This Food Tech Is a $1 Trillion Market
In an effort to lose a few pounds, I recently cut out sugar from my diet.
It didn’t seem like much of a challenge until I thought about the multiple cups of coffee I have each day with sugar.
I tried out different zero-calorie sugar substitutes and finally found stevia to be the most tolerable.
Even though stevia is the best of the bunch — especially compared to Splenda or Sweet’N Low — it has a long way to go.
You see, with stevia, the molecules responsible for the sweetness are extracted from the stevia plant and filtered out to make the sweetener.
But these molecules are less than 1% of the plant, and extracting them is a costly process.
Not to mention, the filtering methods don’t work fully, leaving behind a bitter and unpleasant aftertaste. (I’ll leave the face I make after finishing my morning coffee to your imagination!)
It leaves me wondering if there’s something better.
And it looks like there is…
Synthetic Biology Has Limitless Applications
Ingredion, a food-and-beverage ingredients company, recently introduced a product called RealSweet.
RealSweet uses genetically modified yeast and feeds it sugar, which it converts into the same exact molecules found in stevia.
It results in a sweeter product with no aftertaste since it doesn’t have to be filtered like natural stevia.
Not to mention its cheaper to produce since you aren’t farming massive quantities of stevia only to use a small portion of it.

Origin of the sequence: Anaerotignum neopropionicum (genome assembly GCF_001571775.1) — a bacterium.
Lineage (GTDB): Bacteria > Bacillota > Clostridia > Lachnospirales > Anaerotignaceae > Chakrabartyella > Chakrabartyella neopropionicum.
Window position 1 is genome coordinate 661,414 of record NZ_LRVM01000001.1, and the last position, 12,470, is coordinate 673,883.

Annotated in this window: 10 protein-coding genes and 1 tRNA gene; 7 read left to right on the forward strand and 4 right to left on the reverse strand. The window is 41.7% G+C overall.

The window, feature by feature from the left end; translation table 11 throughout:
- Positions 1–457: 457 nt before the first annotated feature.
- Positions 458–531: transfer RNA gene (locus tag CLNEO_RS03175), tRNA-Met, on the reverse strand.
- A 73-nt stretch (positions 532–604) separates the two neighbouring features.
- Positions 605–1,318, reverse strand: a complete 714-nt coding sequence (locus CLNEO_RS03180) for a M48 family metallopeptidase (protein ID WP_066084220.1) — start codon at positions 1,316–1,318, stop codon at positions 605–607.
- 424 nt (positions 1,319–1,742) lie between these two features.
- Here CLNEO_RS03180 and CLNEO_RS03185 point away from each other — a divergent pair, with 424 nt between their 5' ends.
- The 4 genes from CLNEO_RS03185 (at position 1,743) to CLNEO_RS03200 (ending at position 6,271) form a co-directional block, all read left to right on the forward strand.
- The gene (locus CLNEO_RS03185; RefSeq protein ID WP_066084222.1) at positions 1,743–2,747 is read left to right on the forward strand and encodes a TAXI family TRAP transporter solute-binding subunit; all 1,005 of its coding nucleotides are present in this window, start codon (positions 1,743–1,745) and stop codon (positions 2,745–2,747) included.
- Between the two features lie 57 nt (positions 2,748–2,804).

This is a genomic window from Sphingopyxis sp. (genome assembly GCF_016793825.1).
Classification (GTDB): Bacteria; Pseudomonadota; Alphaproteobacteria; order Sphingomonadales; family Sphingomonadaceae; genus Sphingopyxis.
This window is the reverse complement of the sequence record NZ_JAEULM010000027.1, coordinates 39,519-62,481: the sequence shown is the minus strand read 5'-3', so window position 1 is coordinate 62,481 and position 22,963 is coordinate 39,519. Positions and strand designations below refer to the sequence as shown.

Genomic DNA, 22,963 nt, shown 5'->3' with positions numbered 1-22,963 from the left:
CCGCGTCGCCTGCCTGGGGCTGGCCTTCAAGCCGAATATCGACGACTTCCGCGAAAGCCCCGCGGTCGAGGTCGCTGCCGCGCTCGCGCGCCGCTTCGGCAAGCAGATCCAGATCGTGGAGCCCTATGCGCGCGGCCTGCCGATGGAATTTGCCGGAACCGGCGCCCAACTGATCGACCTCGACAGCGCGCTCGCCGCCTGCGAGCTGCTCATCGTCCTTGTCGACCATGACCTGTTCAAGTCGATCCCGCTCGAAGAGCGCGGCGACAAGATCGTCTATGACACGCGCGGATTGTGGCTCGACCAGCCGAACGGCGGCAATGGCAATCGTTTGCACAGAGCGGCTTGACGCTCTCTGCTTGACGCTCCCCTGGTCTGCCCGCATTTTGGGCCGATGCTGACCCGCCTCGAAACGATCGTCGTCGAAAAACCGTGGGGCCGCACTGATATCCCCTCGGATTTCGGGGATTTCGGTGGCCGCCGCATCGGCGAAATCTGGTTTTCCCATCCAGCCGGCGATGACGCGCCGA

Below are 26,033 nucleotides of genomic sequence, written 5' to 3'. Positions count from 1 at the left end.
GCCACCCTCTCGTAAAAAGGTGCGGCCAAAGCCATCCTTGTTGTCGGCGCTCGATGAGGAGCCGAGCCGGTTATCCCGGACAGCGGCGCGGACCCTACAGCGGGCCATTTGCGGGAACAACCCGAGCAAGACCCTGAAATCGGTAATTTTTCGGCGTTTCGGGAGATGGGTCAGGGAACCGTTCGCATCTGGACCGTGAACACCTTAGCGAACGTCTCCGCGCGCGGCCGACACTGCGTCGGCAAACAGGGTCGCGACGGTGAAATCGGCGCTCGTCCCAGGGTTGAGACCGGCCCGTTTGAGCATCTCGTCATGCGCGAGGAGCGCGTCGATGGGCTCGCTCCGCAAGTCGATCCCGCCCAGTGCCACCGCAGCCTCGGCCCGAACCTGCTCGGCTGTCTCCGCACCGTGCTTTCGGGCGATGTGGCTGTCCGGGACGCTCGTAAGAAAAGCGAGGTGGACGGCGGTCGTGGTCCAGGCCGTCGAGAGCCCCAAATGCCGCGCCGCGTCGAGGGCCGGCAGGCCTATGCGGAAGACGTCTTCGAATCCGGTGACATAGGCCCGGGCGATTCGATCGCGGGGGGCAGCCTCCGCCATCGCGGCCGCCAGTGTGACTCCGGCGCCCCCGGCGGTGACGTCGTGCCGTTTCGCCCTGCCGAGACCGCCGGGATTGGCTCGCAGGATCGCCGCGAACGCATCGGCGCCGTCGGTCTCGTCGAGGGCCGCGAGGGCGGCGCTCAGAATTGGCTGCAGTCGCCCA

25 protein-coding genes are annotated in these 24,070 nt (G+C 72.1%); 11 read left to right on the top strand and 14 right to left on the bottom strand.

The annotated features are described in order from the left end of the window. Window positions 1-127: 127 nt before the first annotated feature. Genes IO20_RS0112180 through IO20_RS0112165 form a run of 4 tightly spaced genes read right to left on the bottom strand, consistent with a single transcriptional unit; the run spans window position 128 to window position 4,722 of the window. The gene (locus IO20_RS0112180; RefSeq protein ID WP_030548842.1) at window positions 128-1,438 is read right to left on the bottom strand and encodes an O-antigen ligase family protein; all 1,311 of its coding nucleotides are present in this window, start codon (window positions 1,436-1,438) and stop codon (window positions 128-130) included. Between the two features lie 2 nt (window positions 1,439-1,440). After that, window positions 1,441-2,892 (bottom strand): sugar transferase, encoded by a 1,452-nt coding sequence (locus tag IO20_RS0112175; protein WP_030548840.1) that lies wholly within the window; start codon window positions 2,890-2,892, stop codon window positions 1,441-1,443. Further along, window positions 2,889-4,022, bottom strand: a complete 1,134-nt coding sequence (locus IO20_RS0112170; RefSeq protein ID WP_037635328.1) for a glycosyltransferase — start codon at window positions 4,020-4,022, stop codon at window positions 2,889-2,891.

This process of genetically engineering a microbe to make it manufacture a desired molecule or substance is known as synthetic biology.
According to Barron’s, the total addressable market for synthetic biology is nearly $1 trillion.
That’s not a surprising figure considering that this technology can be applied to nearly all industries ranging from agriculture to alternative fuels.
So far, synthetic biology is used to commercially create compounds for makeup, food flavors, fragrances, vaccines and polymers.
And this is just the beginning…
How to Invest in the Future of Food and Much More
While you could invest in companies like Ingredion to get in on synthetic biology, the real opportunity is in Amyris Inc. (Nasdaq: AMRS).
This is the company that developed the original product that Ingredion now markets as RealSweet.
Amyris’s portfolio of products include food ingredients and compounds for beauty and wellness products.
The amazing thing about Amyris is that it doesn’t wait around on other companies to get its products out there.
Take RealSweet for example. Amyris already had Purecane, its own in-house brand that was being sold in stores before Ingredion showed up.
And it does the same thing in the beauty and wellness space by developing its own brands like Biossance while partnering with cosmetics companies like Sephora.
This combined approach is the reason why Wall Street expects Amyris to grow its revenues from $392 million to $1.04 billion over the next five years.
That’s a compound annual growth rate of over 21%.
The stock has seen an incredible run-up of 350% in just the last year! And it’s not too late to get in.
However, if you’re looking for a more lucrative investment in synthetic biology, then check out Strategic Fortunes.
In his service, Ian King gives you the opportunity to get in on a company that’s earlier in its growth phase. And it has a presence in more industries than just food and cosmetics.
Research Analyst, Strategic Fortunes
From open till noon Eastern time.
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